High School Sports

125 Fort Worth youth awarded scholarships thanks to former Death Row Records artist

Youth Football League signs 125 boys

William Green and his football organization Fort Worth Crimson Tide is helping pay fees for 125 boys to play football.
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William Green and his football organization Fort Worth Crimson Tide is helping pay fees for 125 boys to play football.

William Green was a two-sport All-American in football and track at Arlington Sam Houston.

He went on to play at Oklahoma State and then signed with the Iowa Rough Riders of the Canadian Football League in the early 1990s before moving into the music industry.

Green signed with Death Row Records in 1997, the same company that signed Snoop Dogg and Tupac.

But football was near to his heart, so in a way to give back, Green’s little league team, the Fort Worth Crimson Tide, gave 125 boys scholarships to continue to play. They held a signing event on Saturday at the Dickie’s BBQ in Keller.

“Football is what took me through life and that’s what the Fort Worth Crimson Tide is all about,” Green said.

The non-profit organization is helping boys, ages 6-12, with fees that include uniforms, helmets, shoes and travel. The Crimson Tide is the No. 1 ranked little league team in the nation.

“This is the first year for us to do this. The coaches came together one day and said we need to do something special. More than anything, we wanted to give back to these kids. We didn’t want money to be the reason they couldn’t play,” Green said.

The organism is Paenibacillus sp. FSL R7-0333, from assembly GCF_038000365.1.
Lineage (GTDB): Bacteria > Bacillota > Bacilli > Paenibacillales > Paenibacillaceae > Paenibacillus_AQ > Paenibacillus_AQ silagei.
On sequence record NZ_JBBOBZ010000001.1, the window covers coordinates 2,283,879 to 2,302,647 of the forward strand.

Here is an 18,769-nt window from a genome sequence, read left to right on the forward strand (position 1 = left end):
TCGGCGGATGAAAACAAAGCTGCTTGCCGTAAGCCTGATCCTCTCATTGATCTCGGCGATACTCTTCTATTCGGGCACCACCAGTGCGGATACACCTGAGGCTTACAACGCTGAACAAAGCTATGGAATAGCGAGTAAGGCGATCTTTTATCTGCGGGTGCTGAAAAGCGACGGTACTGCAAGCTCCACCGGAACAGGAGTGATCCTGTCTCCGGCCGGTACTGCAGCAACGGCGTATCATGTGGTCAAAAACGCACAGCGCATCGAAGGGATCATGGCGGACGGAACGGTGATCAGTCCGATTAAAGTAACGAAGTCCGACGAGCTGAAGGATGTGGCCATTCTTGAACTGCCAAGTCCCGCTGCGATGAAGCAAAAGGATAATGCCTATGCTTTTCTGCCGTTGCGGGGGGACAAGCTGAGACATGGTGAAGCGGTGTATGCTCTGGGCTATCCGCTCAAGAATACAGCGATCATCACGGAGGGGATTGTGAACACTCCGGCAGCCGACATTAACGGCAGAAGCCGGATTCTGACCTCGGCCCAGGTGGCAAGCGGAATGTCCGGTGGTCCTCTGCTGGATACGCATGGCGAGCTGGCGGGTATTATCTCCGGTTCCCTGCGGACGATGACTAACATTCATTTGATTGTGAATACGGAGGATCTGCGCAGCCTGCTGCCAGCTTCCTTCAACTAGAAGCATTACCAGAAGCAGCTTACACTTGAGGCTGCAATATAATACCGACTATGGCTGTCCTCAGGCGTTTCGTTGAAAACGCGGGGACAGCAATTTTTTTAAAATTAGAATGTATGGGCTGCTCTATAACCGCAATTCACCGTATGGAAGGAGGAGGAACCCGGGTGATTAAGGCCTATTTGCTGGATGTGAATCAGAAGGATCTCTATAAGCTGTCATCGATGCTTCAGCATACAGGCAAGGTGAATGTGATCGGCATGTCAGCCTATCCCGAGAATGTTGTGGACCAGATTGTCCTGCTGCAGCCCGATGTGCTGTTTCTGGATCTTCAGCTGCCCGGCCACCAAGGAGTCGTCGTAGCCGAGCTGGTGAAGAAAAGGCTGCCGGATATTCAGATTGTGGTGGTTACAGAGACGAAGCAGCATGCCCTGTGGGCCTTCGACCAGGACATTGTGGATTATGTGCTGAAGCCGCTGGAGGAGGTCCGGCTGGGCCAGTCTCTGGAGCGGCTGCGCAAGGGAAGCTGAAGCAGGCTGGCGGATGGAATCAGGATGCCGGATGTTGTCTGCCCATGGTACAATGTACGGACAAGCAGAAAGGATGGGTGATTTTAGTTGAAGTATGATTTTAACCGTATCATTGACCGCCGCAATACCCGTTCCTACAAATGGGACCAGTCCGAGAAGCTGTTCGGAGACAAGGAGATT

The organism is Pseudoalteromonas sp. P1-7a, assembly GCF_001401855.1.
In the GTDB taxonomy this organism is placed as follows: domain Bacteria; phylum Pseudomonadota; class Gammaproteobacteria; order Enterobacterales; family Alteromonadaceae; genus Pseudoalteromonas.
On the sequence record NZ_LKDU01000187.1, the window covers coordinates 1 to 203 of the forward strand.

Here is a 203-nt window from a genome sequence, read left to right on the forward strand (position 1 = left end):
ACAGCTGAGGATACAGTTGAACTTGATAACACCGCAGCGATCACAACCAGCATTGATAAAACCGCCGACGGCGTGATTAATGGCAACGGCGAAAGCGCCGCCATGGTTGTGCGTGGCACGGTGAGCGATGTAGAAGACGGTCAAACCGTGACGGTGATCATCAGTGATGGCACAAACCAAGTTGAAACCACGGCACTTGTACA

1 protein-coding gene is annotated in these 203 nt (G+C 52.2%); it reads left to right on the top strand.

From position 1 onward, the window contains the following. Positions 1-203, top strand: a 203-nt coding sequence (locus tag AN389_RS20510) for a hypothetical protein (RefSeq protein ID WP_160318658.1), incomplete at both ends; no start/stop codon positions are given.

The Crimson Tide organization has five teams, starting at 6-under through 12-under. Their 9-and-under team won the National Championship in December in Florida.

The signees were a mix of kids who have played and who are just starting out like 8-year-old Michael Marcano Jr.

“It’s an extraordinary opportunity,” father Michael Marcano Sr. said. “I wanted him to do something like this, but with a lot of these sports, it can cost quite a bit. To have this scholarship, it gives an opportunity for him and his future and as a parent, it helps in a way I can’t express into words. Big thank you to Coach Green and his brother for being able to do this for our youth. Stuff like this keeps them off the street and away from drugs, and gives them something to do. We’re very proud to be here for it.”

Another 8-year-old that signed was Daye Shawn Brown, who plays cornerback.

His family met Green last year and has been blessed ever since.

“Mr. Green is a wonderful man. He does so much good for the kids,” mother Misty Porter said. “Wherever he goes, we go. He’s great and we’re all family now.”

The Youth Football League awards a Heisman trophy too and it went to 10-year-old quarterback Jerry Outhouse Jr. He’s been playing football since he was 3 and is a fan of Texas Tech, the Dallas Cowboys and Dak Prescott.

“Today was good,” Outhouse said. “It helps my parents.”

“I was that kid. My mom couldn’t afford to buy me shoes and my coach said that as long as I played, he was going to pay for my fees, so how can I turn around and not be the same person and give back,” Green added. “This means a lot to me and the parents, and we’re very excited.”

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Born and raised in Hawaii, Brian Gosset graduated from Northern Arizona University with a degree in journalism before coming to Texas in 2014. He’s covered high school sports — yes, pretty much every high school sport — for the Star-Telegram ever since.
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